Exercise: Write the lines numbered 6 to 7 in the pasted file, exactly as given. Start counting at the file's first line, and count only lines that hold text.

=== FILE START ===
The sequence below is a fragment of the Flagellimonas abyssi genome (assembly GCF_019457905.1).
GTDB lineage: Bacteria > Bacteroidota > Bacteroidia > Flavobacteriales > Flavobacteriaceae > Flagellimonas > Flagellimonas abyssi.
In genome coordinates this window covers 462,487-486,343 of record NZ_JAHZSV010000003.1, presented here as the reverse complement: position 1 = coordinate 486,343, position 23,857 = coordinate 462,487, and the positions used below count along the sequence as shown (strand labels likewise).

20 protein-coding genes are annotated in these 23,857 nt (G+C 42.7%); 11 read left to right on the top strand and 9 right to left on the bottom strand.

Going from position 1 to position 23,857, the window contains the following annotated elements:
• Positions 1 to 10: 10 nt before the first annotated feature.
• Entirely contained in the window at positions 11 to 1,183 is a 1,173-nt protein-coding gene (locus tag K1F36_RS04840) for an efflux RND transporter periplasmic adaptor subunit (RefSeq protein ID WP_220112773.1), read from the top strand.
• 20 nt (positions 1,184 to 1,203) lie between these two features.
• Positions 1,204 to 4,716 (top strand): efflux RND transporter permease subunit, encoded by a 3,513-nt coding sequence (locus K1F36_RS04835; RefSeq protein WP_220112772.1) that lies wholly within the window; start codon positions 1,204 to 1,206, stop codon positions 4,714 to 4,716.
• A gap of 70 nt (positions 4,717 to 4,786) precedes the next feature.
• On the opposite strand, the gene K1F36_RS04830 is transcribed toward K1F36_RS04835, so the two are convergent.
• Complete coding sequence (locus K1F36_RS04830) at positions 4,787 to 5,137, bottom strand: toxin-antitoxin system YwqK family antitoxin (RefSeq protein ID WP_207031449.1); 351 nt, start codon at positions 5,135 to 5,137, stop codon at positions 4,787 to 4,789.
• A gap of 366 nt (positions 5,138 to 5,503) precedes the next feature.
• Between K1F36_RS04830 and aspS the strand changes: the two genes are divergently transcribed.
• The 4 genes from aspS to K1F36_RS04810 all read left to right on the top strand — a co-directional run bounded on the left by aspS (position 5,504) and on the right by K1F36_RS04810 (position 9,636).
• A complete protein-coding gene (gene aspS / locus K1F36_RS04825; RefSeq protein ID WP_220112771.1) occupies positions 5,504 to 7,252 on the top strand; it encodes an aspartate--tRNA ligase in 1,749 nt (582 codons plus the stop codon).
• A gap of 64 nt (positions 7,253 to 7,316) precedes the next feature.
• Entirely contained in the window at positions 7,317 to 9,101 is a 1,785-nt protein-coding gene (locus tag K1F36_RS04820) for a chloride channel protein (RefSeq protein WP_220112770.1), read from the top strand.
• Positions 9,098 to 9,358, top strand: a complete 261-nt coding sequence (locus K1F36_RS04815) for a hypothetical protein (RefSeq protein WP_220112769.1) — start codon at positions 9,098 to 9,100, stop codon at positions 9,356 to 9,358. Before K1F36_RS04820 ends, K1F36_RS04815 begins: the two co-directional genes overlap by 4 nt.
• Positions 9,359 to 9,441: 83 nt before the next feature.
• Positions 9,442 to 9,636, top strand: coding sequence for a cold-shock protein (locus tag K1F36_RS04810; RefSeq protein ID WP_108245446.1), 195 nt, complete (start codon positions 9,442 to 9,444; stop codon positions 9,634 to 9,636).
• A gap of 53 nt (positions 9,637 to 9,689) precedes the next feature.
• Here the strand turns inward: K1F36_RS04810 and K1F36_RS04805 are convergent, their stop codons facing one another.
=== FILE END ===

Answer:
• Positions 1 to 10: 10 nt before the first annotated feature.
• Entirely contained in the window at positions 11 to 1,183 is a 1,173-nt protein-coding gene (locus tag K1F36_RS04840) for an efflux RND transporter periplasmic adaptor subunit (RefSeq protein ID WP_220112773.1), read from the top strand.